One of the two “deniers” chosen to be stitched up, in classic BBC fashion, was the Telegraph’s James Delingpole. Still worse was the treatment of Professor Fred Singer, the distinguished 86-year-old atmospheric physicist who set up the satellite system for the US National Weather Bureau. We saw Nurse cosying up to Singer in a coffee house, then a brief clip of the professor explaining how a particular stalagmite study had shown temperature fluctuations correlating much more neatly with solar activity than with levels of CO2. This snippet enabled Nurse to imply that Singer’s scepticism is based on one tiny local example, whereas real scientists look at the overall big picture. No mention of the 800-page report edited by Singer in which dozens of expert scientists challenge the CO2 orthodoxy from every angle.
The most telling moment, however, came in an interview between Nurse and a computer-modelling scientist from Nasa, presented as a general climate expert although he is only a specialist in ice studies. Asked to quantify the relative contributions of CO2 to the atmosphere by human and natural causes, his seemingly devastating reply was that 7 gigatons (billion tons) are emitted each year by human activity while only 1 gigaton comes from natural sources such as the oceans. This was so much the message they wanted that Nurse invited him to confirm that human emissions are seven times greater than those from all natural sources.
This was mind-boggling. It is generally agreed that the 7 billion tonnes of CO2 due to human activity represent just over 3 per cent of the total emitted. That given off by natural sources, such as the oceans, is vastly greater than this, more than 96 per cent of the total. One may argue about the “carbon cycle” and how much CO2 the oceans and plants reabsorb. But, as baldly stated, the point was simply a grotesque misrepresentation, serving, like many of the programme’s other assertions, only to give viewers a wholly misleading impression.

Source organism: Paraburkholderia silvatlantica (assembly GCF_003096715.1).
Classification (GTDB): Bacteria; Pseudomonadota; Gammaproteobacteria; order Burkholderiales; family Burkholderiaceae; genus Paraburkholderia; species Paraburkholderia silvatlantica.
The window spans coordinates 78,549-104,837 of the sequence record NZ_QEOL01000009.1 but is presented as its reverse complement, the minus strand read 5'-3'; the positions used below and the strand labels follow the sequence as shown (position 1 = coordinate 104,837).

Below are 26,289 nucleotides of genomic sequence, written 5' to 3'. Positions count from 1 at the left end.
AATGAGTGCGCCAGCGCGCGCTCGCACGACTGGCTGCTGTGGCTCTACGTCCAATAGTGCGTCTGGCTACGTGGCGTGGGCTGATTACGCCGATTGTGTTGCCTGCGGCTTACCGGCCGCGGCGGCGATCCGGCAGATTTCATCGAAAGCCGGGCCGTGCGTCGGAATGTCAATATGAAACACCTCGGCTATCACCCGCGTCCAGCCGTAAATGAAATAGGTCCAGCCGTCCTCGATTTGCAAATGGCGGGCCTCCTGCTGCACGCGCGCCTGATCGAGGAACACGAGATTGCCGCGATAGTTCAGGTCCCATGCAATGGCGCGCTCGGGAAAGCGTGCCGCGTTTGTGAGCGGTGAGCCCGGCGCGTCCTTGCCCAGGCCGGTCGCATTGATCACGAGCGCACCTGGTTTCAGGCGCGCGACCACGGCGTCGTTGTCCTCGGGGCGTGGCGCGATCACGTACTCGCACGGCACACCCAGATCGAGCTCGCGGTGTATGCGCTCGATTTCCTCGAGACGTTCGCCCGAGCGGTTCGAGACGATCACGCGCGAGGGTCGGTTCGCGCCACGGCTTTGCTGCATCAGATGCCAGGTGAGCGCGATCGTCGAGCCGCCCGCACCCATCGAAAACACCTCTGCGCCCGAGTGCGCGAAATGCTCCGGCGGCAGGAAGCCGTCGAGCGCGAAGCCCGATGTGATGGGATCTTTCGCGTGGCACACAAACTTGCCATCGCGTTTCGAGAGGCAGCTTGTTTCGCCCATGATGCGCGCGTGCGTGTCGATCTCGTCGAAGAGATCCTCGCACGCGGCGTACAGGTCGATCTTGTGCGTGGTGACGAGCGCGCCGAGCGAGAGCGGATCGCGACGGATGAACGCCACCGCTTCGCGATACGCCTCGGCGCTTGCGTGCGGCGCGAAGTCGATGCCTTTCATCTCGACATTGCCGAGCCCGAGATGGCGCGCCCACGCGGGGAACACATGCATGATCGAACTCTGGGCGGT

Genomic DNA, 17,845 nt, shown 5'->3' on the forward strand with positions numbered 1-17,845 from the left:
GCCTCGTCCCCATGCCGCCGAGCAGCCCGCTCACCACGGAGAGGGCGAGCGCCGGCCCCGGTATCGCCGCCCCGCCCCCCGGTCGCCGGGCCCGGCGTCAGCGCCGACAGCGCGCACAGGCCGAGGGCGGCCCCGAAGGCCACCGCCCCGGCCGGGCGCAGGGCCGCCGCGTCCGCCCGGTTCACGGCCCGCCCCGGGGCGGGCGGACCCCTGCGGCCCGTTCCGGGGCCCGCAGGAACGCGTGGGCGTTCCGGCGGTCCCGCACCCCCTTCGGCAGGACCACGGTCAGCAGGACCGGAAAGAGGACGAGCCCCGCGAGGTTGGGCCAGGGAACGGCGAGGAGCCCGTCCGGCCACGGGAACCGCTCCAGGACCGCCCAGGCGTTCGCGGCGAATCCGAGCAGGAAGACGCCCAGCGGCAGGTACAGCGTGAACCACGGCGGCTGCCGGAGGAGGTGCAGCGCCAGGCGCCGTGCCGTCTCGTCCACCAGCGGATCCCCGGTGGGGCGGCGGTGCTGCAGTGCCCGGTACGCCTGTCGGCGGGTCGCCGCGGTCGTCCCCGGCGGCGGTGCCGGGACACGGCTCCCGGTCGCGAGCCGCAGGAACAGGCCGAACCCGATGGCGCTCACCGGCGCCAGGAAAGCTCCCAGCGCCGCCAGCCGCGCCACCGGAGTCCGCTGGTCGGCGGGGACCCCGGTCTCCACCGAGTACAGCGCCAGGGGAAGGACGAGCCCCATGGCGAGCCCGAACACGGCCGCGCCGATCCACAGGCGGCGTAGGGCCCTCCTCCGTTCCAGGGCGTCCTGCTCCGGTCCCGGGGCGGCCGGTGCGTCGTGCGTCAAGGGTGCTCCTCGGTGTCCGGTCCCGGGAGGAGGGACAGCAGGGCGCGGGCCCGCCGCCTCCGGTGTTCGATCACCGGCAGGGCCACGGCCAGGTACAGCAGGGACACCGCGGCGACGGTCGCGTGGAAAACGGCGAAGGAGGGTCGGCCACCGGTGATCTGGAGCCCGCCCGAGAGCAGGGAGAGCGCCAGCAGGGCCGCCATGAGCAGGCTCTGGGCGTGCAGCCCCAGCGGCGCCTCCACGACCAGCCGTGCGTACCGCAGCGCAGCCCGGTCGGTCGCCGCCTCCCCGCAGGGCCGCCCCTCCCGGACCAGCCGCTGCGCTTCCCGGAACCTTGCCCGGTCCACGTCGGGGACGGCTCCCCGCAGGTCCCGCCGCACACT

Another came after Nurse had defended his old university’s part in the Climategate emails. Inevitably he claimed that various reports had cleared the scientists involved of any wrongdoing, without mentioning that every one of the inquiries had carefully avoided the scientific questions at the heart of the row. (Yet another superficial parliamentary report last week, despite the heroic efforts of Labour MP Graham Stringer, was rendered meaningless by the same central evasion.)